Changes to authorship
Authors are expected to consider carefully the list and order of authors before submitting their manuscript and provide the definitive list of authors at the time of the original submission. Any addition, deletion or rearrangement of author names in the authorship list should be made only before the manuscript has been accepted and only if approved by the journal Editor. To request such a change, the Editor must receive the following from the corresponding author: (a) the reason for the change in author list and (b) written confirmation (e-mail, letter) from all authors that they agree with the addition, removal or rearrangement. In the case of addition or removal of authors, this includes confirmation from the author being added or removed.
Only in exceptional circumstances will the Editor consider the addition, deletion or rearrangement of authors after the manuscript has been accepted. While the Editor considers the request, publication of the manuscript will be suspended. If the manuscript has already been published in an online issue, any requests approved by the Editor will result in a corrigendum.
Upon acceptance of an article, authors will be asked to complete a 'Journal Publishing Agreement' (see more information on this). An e-mail will be sent to the corresponding author confirming receipt of the manuscript together with a 'Journal Publishing Agreement' form or a link to the online version of this agreement.
For gold open access articles: Upon acceptance of an article, authors will be asked to complete an 'Exclusive License Agreement' (more information). Permitted third party reuse of gold open access articles is determined by the author's choice of user license.Author rights
As an author you (or your employer or institution) have certain rights to reuse your work. More information.
Elsevier supports responsible sharing
Find out how you can share your research published in Elsevier journals.
Role of the funding source
You are requested to identify who provided financial support for the conduct of the research and/or preparation of the article and to briefly describe the role of the sponsor(s), if any, in study design; in the collection, analysis and interpretation of data; in the writing of the report; and in the decision to submit the article for publication. If the funding source(s) had no such involvement then this should be stated.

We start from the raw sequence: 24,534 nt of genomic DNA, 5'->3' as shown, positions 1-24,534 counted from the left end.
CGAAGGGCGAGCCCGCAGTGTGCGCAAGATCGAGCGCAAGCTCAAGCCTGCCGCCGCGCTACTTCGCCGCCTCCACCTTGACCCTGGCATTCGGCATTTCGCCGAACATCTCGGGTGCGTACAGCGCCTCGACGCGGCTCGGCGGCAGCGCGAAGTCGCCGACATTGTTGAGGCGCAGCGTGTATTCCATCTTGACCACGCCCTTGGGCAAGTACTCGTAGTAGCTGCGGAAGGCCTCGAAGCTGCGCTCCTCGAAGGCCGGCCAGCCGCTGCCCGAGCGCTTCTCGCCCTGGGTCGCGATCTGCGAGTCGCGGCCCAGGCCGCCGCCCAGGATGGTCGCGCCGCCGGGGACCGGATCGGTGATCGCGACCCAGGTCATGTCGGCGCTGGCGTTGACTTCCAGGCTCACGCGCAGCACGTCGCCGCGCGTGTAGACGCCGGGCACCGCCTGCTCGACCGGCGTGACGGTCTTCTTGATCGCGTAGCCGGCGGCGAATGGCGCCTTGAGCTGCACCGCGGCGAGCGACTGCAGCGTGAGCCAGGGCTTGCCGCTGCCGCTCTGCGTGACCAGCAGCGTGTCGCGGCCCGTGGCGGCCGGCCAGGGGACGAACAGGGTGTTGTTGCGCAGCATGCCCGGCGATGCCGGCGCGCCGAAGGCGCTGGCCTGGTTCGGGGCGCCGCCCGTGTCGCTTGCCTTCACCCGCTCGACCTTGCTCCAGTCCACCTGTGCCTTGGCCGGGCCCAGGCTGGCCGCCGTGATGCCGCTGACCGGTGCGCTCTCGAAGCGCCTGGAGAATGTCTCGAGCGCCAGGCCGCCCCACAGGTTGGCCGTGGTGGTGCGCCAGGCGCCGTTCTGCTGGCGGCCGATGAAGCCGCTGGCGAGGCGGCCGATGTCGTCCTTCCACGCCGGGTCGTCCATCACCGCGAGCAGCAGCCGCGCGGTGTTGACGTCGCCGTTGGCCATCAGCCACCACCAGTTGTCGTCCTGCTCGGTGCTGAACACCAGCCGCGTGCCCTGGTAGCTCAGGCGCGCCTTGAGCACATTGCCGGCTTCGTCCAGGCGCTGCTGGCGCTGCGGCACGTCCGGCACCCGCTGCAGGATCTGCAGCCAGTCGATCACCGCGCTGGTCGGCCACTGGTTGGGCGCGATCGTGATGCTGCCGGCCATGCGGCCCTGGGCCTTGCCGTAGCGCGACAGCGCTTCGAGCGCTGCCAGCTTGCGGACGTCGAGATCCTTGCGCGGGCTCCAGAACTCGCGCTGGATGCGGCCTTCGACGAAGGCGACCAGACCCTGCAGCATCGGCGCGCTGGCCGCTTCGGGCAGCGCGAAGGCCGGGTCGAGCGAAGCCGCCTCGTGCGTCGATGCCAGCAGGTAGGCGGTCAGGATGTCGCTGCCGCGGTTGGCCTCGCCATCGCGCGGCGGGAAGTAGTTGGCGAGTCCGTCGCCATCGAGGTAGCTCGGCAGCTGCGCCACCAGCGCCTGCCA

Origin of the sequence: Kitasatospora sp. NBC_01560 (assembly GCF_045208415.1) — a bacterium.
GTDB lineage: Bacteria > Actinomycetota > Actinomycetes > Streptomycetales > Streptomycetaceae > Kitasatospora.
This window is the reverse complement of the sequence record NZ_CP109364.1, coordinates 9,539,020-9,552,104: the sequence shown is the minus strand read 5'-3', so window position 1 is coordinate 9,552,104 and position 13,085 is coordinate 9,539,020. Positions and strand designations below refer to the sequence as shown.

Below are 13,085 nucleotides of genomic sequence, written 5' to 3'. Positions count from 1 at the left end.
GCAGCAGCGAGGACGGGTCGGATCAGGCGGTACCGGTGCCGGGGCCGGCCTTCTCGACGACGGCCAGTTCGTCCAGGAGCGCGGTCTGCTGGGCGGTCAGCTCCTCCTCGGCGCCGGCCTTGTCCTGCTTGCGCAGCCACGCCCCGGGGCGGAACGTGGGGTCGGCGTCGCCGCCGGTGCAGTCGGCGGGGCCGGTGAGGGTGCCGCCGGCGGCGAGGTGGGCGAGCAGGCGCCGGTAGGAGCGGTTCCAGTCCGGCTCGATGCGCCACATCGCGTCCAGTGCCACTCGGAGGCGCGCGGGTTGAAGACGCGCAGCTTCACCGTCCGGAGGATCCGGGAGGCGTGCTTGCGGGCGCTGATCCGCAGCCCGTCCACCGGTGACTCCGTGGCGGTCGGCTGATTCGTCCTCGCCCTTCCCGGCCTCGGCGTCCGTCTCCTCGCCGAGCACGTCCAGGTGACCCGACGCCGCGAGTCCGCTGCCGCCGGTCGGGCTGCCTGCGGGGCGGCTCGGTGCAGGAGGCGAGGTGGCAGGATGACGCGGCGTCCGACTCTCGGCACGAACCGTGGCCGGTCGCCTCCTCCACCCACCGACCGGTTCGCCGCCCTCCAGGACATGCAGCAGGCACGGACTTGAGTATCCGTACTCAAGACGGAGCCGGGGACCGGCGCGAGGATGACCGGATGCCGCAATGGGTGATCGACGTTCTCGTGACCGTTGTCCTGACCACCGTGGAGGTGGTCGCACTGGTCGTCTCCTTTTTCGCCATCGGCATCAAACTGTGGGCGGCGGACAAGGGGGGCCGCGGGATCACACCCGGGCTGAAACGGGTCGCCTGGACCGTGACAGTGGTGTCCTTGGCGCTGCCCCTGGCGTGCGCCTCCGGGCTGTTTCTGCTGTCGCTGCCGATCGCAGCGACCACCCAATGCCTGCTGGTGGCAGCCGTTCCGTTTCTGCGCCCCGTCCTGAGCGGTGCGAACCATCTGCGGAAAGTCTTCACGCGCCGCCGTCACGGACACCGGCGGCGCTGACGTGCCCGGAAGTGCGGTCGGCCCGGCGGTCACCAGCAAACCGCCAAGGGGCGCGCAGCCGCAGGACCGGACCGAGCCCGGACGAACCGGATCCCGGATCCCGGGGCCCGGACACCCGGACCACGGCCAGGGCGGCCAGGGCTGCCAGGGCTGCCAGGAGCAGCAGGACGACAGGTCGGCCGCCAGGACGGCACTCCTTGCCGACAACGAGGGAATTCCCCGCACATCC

Funding body agreements and policies
Elsevier has established a number of agreements with funding bodies which allow authors to comply with their funder's open access policies. Some funding bodies will reimburse the author for the gold open access publication fee. Details of existing agreements are available online.
This journal offers authors a choice in publishing their research:
• Articles are made available to subscribers as well as developing countries and patient groups through our universal access programs.
• No open access publication fee payable by authors.
• The Author is entitled to post the accepted manuscript in their institution's repository and make this public after an embargo period (known as green Open Access). The published journal article cannot be shared publicly, for example on ResearchGate or Academia.edu, to ensure the sustainability of peer-reviewed research in journal publications. The embargo period for this journal can be found below.
Gold open access
• Articles are freely available to both subscribers and the wider public with permitted reuse.
• A gold open access publication fee is payable by authors or on their behalf, e.g. by their research funder or institution.
For gold open access articles, permitted third party (re)use is defined by the following Creative Commons user licenses:
Creative Commons Attribution (CC BY)
Lets others distribute and copy the article, create extracts, abstracts, and other revised versions, adaptations or derivative works of or from an article (such as a translation), include in a collective work (such as an anthology), text or data mine the article, even for commercial purposes, as long as they credit the author(s), do not represent the author as endorsing their adaptation of the article, and do not modify the article in such a way as to damage the author's honor or reputation.
Creative Commons Attribution-NonCommercial-NoDerivs (CC BY-NC-ND)
For non-commercial purposes, lets others distribute and copy the article, and to include in a collective work (such as an anthology), as long as they credit the author(s) and provided they do not alter or modify the article.
The gold open access publication fee for this journal is USD 1100, excluding taxes. Learn more about Elsevier's pricing policy: https://www.elsevier.com/openaccesspricing.
Green open access
Authors can share their research in a variety of different ways and Elsevier has a number of green open access options available. We recommend authors see our open access page for further information. Authors can also self-archive their manuscripts immediately and enable public access from their institution's repository after an embargo period. This is the version that has been accepted for publication and which typically includes author-incorporated changes suggested during submission, peer review and in editor-author communications. Embargo period: For subscription articles, an appropriate amount of time is needed for journals to deliver value to subscribing customers before an article becomes freely available to the public. This is the embargo period and it begins from the date the article is formally published online in its final and fully citable form. Find out more.
This journal has an embargo period of 24 months.
An adapted embargo period of 12 months will apply for UK researchers who are grant recipient from the Research Council UK, Wellcome Trust, Higher Education Funding Council for England, and who wish to self-archive their accepted author manuscript. For more information, please follow this link.